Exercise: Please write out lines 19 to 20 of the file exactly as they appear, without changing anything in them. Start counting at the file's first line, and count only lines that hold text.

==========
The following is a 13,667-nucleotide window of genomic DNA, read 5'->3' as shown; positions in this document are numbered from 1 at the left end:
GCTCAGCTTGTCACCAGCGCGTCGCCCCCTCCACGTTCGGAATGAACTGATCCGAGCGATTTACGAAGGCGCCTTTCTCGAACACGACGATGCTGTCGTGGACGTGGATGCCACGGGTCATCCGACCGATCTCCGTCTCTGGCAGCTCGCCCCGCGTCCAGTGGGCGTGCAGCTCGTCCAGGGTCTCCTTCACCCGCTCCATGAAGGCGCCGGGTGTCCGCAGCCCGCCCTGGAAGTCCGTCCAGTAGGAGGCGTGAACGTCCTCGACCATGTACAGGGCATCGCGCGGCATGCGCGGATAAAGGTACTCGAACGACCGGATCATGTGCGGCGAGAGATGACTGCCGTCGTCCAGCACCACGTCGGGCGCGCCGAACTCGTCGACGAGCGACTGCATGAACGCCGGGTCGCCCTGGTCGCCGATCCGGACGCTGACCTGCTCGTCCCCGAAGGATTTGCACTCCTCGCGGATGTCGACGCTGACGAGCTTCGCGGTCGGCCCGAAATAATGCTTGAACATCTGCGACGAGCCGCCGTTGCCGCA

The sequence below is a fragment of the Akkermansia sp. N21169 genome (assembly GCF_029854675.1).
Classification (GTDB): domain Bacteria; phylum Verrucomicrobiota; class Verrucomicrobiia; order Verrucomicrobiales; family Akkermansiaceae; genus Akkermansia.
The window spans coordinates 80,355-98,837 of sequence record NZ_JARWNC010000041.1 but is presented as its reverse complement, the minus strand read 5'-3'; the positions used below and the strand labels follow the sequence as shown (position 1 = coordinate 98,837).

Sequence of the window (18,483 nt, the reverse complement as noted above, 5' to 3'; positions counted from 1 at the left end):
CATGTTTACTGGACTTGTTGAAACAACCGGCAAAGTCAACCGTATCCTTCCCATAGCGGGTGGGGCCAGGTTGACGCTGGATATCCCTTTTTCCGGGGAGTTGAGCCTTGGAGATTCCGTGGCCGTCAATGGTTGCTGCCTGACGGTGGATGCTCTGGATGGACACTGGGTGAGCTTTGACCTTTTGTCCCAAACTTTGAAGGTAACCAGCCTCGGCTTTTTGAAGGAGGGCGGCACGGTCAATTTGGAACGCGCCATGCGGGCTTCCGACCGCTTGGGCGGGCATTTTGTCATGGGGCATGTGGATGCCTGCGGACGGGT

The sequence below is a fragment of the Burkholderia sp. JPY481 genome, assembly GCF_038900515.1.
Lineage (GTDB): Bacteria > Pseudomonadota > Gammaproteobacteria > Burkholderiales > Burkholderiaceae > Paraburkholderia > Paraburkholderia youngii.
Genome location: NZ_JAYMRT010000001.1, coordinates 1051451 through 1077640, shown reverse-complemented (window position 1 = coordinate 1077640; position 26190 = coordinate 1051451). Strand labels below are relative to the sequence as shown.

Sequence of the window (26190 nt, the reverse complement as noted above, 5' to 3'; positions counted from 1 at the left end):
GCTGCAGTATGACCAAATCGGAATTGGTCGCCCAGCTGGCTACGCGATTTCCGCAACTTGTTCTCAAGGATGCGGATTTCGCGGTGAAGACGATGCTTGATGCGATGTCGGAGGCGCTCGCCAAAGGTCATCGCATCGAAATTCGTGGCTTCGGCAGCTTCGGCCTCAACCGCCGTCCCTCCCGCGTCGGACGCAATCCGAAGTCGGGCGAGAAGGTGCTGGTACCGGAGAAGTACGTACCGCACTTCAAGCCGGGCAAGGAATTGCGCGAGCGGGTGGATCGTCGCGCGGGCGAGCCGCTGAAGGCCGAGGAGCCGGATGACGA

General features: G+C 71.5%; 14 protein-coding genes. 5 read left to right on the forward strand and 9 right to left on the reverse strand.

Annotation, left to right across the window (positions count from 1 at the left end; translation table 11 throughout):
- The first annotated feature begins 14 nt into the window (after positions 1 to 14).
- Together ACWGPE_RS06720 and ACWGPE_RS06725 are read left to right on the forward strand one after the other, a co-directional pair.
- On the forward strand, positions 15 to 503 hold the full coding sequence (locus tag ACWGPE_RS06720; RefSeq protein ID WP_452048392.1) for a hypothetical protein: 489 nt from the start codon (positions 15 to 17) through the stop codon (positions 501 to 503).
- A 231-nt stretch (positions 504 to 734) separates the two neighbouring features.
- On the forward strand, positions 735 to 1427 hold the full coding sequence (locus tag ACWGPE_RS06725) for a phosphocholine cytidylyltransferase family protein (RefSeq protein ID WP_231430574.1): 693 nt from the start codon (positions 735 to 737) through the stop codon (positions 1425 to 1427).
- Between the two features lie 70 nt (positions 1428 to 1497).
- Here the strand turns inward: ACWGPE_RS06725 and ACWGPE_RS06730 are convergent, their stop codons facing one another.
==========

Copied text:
- On the forward strand, positions 735 to 1427 hold the full coding sequence (locus tag ACWGPE_RS06725) for a phosphocholine cytidylyltransferase family protein (RefSeq protein ID WP_231430574.1): 693 nt from the start codon (positions 735 to 737) through the stop codon (positions 1425 to 1427).
- Between the two features lie 70 nt (positions 1428 to 1497).